I walked into the theatre with high expectations based on promotional images I had seen, and the title of the show. Walking into the theatre, there was a gorgeous, classic looking women in a sparkly bikini sitting on a suspended swing, looking like something out a classic 1950s movie. I was ready for this show to begin.
The emcee for the show was Mark, looking like an old school 50s show host. While Mark does a service by introducing each of the performers so you know who you are watching, his singing to accompany the performances are distracting, at times in juxtaposition and seem a little self-indulgent.
The performers themselves, all local performers, are skilled and perform gymnastic and acrobatics at great heights, while wearing dazzling costumes. Most of the performance is in the air and with no safety net for slip ups, requires a lot of confidence, skill and supported by an attentive fly crew.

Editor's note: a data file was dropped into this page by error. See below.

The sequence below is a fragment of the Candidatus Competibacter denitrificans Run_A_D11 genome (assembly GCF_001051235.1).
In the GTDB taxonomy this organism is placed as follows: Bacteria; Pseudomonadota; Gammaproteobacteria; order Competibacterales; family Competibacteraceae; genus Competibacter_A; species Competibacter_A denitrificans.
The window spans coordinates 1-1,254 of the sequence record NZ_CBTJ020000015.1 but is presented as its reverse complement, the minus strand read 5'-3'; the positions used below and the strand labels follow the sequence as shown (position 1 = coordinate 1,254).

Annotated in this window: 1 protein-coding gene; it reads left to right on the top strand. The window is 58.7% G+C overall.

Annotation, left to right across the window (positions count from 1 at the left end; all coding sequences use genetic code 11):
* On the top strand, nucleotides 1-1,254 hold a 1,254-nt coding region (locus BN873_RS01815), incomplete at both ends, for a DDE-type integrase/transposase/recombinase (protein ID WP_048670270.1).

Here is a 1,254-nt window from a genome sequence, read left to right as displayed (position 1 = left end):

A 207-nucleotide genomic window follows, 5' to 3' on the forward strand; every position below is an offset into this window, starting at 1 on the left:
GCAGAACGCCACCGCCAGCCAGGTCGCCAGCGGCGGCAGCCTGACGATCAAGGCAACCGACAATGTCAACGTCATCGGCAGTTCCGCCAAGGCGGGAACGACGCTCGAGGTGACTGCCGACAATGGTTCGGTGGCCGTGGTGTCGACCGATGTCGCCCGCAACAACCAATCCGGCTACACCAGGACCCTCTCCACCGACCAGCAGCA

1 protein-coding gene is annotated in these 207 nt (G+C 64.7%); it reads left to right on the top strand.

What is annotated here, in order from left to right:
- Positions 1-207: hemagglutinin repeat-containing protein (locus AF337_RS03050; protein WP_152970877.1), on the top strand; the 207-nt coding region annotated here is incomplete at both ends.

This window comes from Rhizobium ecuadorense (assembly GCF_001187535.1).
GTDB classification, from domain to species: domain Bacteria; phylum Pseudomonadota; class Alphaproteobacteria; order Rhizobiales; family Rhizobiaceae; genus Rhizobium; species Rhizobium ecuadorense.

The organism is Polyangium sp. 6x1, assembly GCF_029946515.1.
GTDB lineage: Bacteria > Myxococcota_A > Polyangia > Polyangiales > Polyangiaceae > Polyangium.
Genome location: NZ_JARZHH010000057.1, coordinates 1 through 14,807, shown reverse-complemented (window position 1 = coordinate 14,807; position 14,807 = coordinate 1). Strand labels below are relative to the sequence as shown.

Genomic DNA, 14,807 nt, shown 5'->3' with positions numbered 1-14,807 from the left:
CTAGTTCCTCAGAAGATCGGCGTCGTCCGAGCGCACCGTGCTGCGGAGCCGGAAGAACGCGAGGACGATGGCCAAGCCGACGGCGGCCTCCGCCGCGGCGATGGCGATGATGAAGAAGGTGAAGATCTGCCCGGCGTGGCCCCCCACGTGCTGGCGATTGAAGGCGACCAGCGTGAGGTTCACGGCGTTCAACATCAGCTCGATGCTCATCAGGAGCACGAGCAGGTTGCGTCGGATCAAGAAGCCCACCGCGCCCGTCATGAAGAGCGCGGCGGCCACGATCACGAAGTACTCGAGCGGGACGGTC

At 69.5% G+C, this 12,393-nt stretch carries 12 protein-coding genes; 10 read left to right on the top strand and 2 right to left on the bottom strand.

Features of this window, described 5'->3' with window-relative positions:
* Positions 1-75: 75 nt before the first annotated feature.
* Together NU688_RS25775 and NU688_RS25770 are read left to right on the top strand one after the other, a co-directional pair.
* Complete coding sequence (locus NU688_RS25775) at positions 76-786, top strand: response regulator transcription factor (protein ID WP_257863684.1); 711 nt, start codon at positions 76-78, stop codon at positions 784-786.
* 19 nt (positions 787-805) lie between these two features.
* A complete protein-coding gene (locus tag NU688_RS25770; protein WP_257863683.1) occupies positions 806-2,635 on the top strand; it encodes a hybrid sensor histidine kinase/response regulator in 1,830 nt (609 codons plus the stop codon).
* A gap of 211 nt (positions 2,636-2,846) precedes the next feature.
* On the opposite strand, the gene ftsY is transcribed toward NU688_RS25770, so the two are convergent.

Alex with her two routines, one using a suspended pole, the other using a net were stand-out performances. Her stage presence, ability to keep momentum within her routine and keep audience attention stood out.
While the performances showed a lot of mastery of skill, for me, they involved a lot of moments of space, where nothing was really happening and the transition between acts at times didn’t seem to flow effortlessly. The final act of the show seemed to be tacked on, and I would have preferred for the show to have finished on a high, with the duo that were on prior.
The bit that annoyed me the most about the show was the encouragement for audience members to actively take their own photos and videos throughout the duration of the show. While I understand and appreciate the power of social media for promotional purposes, constantly having audience members on their phones and holding them up obstructing my view, was quite distracting and annoying so I was unable to fully enjoy the show.
I believe with some refinement of timing, understanding how to build momentum and anticipation within a show – these performers would be given the platform to really shine.
Fringe Review by Ilona Schultz